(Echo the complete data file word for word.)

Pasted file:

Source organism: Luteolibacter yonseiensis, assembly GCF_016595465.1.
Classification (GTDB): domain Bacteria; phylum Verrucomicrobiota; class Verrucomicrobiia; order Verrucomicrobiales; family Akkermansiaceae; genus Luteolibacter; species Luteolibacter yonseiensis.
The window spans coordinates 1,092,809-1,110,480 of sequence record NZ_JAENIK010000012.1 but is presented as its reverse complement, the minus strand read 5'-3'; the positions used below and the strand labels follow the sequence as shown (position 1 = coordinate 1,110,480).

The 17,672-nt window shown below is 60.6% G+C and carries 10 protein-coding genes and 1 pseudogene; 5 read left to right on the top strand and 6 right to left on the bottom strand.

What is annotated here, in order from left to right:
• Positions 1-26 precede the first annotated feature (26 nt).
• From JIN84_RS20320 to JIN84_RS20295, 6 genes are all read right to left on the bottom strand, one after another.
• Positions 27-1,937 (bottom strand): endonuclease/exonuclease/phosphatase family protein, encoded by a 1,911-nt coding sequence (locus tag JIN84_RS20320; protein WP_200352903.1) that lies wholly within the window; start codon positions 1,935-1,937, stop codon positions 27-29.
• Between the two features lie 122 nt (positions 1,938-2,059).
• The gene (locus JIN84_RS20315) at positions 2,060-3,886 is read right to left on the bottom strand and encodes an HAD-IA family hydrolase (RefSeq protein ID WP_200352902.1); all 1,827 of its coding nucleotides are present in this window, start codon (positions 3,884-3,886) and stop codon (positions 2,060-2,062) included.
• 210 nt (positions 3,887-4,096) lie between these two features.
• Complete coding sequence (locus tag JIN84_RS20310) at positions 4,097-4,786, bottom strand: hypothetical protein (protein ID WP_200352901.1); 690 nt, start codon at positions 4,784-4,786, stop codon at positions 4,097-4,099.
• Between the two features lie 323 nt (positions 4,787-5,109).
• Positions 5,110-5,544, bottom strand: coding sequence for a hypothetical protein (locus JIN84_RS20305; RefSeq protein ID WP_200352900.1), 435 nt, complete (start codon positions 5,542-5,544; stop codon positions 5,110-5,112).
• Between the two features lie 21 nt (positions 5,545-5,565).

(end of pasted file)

Source organism: Luteolibacter yonseiensis, assembly GCF_016595465.1.
Classification (GTDB): domain Bacteria; phylum Verrucomicrobiota; class Verrucomicrobiia; order Verrucomicrobiales; family Akkermansiaceae; genus Luteolibacter; species Luteolibacter yonseiensis.
The window spans coordinates 1,092,809-1,110,480 of sequence record NZ_JAENIK010000012.1 but is presented as its reverse complement, the minus strand read 5'-3'; the positions used below and the strand labels follow the sequence as shown (position 1 = coordinate 1,110,480).

The 17,672-nt window shown below is 60.6% G+C and carries 10 protein-coding genes and 1 pseudogene; 5 read left to right on the top strand and 6 right to left on the bottom strand.

What is annotated here, in order from left to right:
• Positions 1-26 precede the first annotated feature (26 nt).
• From JIN84_RS20320 to JIN84_RS20295, 6 genes are all read right to left on the bottom strand, one after another.
• Positions 27-1,937 (bottom strand): endonuclease/exonuclease/phosphatase family protein, encoded by a 1,911-nt coding sequence (locus tag JIN84_RS20320; protein WP_200352903.1) that lies wholly within the window; start codon positions 1,935-1,937, stop codon positions 27-29.
• Between the two features lie 122 nt (positions 1,938-2,059).
• The gene (locus JIN84_RS20315) at positions 2,060-3,886 is read right to left on the bottom strand and encodes an HAD-IA family hydrolase (RefSeq protein ID WP_200352902.1); all 1,827 of its coding nucleotides are present in this window, start codon (positions 3,884-3,886) and stop codon (positions 2,060-2,062) included.
• 210 nt (positions 3,887-4,096) lie between these two features.
• Complete coding sequence (locus tag JIN84_RS20310) at positions 4,097-4,786, bottom strand: hypothetical protein (protein ID WP_200352901.1); 690 nt, start codon at positions 4,784-4,786, stop codon at positions 4,097-4,099.
• Between the two features lie 323 nt (positions 4,787-5,109).
• Positions 5,110-5,544, bottom strand: coding sequence for a hypothetical protein (locus JIN84_RS20305; RefSeq protein ID WP_200352900.1), 435 nt, complete (start codon positions 5,542-5,544; stop codon positions 5,110-5,112).
• Between the two features lie 21 nt (positions 5,545-5,565).